47. Julie October 31, 2012 at 11:38 am #

    So glad you decided to vote! I’m surprised that this is a first for you but thankful that you decided to participate. As usual, I’m encouraged by your honesty and humility and grateful for the gentle way you use your gifts to encourage others.

  48. Bonnie October 31, 2012 at 11:34 am #

    I’m shocked! Really, not enough info? Great that you decided to vote. However, I read your blog for design and decor, not confessions.

  49. Rachel @ Personality Crafts October 31, 2012 at 11:20 am #

    No judging here, I’m just glad you’re going to vote this election. Hopefully you’ll take your daughter with you so you can be her role model (often, polling places will give kids a sample ballot and a sticker, too). Enjoy the process!

  50. ryan October 31, 2012 at 11:13 am #

    I’m proud of you Emily. Your vote counts.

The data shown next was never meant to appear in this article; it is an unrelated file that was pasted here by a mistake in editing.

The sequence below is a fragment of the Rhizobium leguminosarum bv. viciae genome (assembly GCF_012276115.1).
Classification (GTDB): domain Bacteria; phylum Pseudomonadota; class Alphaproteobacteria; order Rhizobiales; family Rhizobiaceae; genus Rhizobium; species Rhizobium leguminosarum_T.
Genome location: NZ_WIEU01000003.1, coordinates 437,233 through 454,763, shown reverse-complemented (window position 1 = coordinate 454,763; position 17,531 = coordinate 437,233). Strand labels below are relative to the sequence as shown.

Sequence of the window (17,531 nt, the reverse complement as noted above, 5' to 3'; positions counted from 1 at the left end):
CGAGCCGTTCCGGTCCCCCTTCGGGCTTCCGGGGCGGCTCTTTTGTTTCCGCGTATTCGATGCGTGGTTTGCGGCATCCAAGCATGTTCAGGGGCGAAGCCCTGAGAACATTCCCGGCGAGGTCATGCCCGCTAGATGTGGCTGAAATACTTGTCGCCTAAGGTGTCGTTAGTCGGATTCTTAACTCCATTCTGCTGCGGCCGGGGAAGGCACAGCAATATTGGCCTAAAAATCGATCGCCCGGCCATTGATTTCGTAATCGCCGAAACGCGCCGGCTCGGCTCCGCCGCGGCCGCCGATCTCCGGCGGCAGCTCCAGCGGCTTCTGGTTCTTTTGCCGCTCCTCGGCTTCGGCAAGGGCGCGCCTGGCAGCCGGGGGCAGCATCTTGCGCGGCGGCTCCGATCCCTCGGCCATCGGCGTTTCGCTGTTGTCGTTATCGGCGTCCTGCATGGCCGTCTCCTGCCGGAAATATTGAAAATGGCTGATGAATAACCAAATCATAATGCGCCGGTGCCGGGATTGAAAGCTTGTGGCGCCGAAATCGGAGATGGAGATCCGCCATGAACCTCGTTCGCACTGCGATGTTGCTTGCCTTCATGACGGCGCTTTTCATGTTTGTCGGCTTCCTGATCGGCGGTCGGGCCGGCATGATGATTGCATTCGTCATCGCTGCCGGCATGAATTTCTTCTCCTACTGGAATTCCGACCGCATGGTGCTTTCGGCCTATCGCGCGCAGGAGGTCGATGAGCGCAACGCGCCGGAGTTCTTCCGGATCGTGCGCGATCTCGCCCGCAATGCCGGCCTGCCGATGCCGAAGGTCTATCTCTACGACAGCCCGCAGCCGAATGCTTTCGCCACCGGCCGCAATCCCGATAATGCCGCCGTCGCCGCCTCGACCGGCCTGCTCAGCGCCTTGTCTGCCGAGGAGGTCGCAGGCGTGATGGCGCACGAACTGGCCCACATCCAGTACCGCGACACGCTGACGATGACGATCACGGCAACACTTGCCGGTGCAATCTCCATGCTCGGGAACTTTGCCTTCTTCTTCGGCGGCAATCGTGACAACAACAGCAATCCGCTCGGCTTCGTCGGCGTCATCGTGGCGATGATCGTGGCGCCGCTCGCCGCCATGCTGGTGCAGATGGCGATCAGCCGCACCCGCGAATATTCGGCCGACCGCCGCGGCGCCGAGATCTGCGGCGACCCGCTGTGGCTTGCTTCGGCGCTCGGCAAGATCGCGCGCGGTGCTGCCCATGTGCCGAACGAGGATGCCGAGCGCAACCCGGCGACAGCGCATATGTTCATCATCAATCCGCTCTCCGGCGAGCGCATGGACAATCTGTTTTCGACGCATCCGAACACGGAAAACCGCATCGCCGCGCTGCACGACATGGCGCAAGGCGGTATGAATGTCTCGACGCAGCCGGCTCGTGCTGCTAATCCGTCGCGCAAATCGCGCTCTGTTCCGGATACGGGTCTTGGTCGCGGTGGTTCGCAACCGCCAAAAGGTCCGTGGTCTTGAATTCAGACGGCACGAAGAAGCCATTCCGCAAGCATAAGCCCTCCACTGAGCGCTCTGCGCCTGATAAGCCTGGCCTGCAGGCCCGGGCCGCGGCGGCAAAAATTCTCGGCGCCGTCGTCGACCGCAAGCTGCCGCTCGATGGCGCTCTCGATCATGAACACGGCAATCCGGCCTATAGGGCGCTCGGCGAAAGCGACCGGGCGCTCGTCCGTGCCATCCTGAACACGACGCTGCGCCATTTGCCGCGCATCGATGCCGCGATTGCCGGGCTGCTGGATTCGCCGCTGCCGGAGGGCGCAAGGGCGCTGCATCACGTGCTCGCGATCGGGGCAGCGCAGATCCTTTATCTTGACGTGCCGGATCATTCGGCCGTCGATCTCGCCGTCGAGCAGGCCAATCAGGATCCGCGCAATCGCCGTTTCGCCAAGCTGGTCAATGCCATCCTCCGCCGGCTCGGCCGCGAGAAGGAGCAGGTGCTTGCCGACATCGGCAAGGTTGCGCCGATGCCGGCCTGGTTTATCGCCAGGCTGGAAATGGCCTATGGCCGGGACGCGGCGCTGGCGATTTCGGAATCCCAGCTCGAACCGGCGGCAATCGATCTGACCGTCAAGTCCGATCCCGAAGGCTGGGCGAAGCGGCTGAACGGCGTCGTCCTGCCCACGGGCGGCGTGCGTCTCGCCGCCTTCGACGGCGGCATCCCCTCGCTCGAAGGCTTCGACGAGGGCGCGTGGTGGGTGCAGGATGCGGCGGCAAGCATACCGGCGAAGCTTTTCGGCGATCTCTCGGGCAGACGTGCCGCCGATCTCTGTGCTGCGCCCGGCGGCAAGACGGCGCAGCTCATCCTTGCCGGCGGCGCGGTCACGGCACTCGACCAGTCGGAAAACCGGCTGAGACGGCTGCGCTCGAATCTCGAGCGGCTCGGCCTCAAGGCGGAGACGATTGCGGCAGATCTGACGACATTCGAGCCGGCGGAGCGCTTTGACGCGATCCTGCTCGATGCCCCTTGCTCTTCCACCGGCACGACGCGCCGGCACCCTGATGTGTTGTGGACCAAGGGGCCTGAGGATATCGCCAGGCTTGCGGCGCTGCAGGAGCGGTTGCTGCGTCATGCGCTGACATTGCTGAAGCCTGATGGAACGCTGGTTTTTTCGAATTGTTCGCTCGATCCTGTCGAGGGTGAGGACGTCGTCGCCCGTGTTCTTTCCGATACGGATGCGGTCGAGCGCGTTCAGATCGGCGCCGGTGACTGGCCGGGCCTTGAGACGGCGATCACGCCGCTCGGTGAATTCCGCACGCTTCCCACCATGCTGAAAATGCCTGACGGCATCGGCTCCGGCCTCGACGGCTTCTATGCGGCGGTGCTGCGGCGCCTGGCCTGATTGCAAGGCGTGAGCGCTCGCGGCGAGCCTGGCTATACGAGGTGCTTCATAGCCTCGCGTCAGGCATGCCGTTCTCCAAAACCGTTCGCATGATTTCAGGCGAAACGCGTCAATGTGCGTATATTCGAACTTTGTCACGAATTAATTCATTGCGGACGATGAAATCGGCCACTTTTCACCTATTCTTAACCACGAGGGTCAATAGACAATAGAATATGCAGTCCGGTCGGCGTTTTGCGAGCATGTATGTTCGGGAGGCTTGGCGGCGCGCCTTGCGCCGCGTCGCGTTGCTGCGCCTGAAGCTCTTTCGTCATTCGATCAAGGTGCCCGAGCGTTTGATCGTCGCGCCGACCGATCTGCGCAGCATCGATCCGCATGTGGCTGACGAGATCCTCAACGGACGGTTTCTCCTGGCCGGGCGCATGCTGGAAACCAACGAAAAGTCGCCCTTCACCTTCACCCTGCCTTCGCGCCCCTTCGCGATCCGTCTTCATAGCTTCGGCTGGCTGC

51. Mary Lemon October 31, 2012 at 11:09 am #

    I can understand that you feel you are not qualified to vote and are busy with other things. I’m turning 65 this year and I’ve always voted, I guess that’s something our generation was expected to do. After seeing what happened at the last election, and where our country is now, it is probably the MOST important election of my lifetime. In fact, I know it is. I became extremely interested in policitics when GWB ran. Being a conservative Christian, I really liked what he stood for. I pray daily that my candidate wins and we can start to take our country back. Thank you for voting this year.

  52. Ali M October 31, 2012 at 11:03 am #

    I was surprised when my 37 year old sister told me last week she had never voted, but was thinking of this time. I’m glad because we have some local issues going on that are VERY important right now, and for this, our votes DO matter.

    I does make me angry that America votes for the big one and the electoral college is the one who actually gets to vote for it, especially when it alters the choice that the voters actually picked % wise.

    But, voting is awesome, and they mail ballots to our house so there’s no excuse to not do it. Which reminds me, our ballots have been sitting here waiting to be filled out, no time like the present!

  53. Nan October 31, 2012 at 11:01 am #